Saturday 25 November 2017

Travellers told claims won't fly

Jerome Reilly

Jerome Reilly

There's almost no chance of claiming on your travel insurance for losses incurred because of the volcanic eruption in Iceland.

Unless volcanoes are specifically mentioned in the small print of your travel insurance policy, stranded passengers who booked hotels, hire cars and other extras will not be able to claim.

The manager of the European Consumer Centre in Dublin, Ann Neville, confirmed that cancellations and delays were covered by EU regulations but they only cover passengers in terms of delays or cancellations. Any consequential damage in terms of bookings for hotels and car hire is not covered in the legislation.

"The only recourse is if they happen to have booked with travel insurance -- then they could try and reclaim on that," she said.

Ms Neville also admitted that extraordinary natural events could come under the 'act of God' clause.

"But we are still telling people to look at the terms and conditions of their insurance policies," she said.

"Generally speaking, you're in a much stronger position with travel insurance. But, unfortunately, the airline won't cover lost bookings with hotels or costs incurred for car hire if you're not there to pick it up."

But the Professional Insurance Brokers' Association said many would find that their policies would not save them. Many did not cover claims arising from adverse weather as they were exempt under the 'act of God' clause, said chief executive Diarmuid Kelly.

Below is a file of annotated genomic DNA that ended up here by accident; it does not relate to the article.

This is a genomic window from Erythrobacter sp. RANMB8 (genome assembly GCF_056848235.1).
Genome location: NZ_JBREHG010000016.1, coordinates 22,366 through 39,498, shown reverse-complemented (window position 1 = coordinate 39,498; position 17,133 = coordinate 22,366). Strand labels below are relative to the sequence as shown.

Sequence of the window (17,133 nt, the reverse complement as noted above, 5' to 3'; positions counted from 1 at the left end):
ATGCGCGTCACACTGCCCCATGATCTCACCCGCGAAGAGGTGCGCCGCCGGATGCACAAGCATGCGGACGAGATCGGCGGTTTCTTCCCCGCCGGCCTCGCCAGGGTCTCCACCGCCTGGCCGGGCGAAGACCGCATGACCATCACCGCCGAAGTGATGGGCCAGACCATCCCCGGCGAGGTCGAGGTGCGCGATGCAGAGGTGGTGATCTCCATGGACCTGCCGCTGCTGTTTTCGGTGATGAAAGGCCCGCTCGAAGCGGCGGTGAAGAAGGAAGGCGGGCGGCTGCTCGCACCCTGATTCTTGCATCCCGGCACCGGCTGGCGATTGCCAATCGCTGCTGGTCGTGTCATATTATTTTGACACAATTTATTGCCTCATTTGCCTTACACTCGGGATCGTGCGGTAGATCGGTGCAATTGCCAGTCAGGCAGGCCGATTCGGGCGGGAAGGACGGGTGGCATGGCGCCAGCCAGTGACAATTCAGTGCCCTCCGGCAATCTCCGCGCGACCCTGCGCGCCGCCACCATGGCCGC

That pessimistic view was echoed by Mike Horan of the Irish Insurance Federation, who told the Sunday Independent that volcanoes were rarely mentioned in standard insurance policies and it was unlikely a claim under "adverse weather" would be successful, even if that clause was included in the policy.

Hotels around the world will decide individually if they want to refund stranded travellers who have made bookings.

President of the Irish Hotels Federation Paul Gallagher said: "While the situation is out of our control, all our members are doing their best to accommodate travellers who have been affected.

The Professional Insurance Brokers Association said travel-insurance cover would vary for many travellers.

However, the Commission for Aviation Regulation said people whose flights were cancelled or delayed had significant legal rights under EU laws.

These rights generally cover only a refund of air fares, some meals and short-term accommodation.

Under European law an airline is obliged to offer passengers a choice between either cancelling the booking and getting a refund, or rebook a new flight.

If you opt for rerouting, the European Consumer Centre says you should be entitled to meals and refreshments, hotel accommodation (if necessary), transport between airport and accommodation, and two free telephone calls.

Sunday Independent

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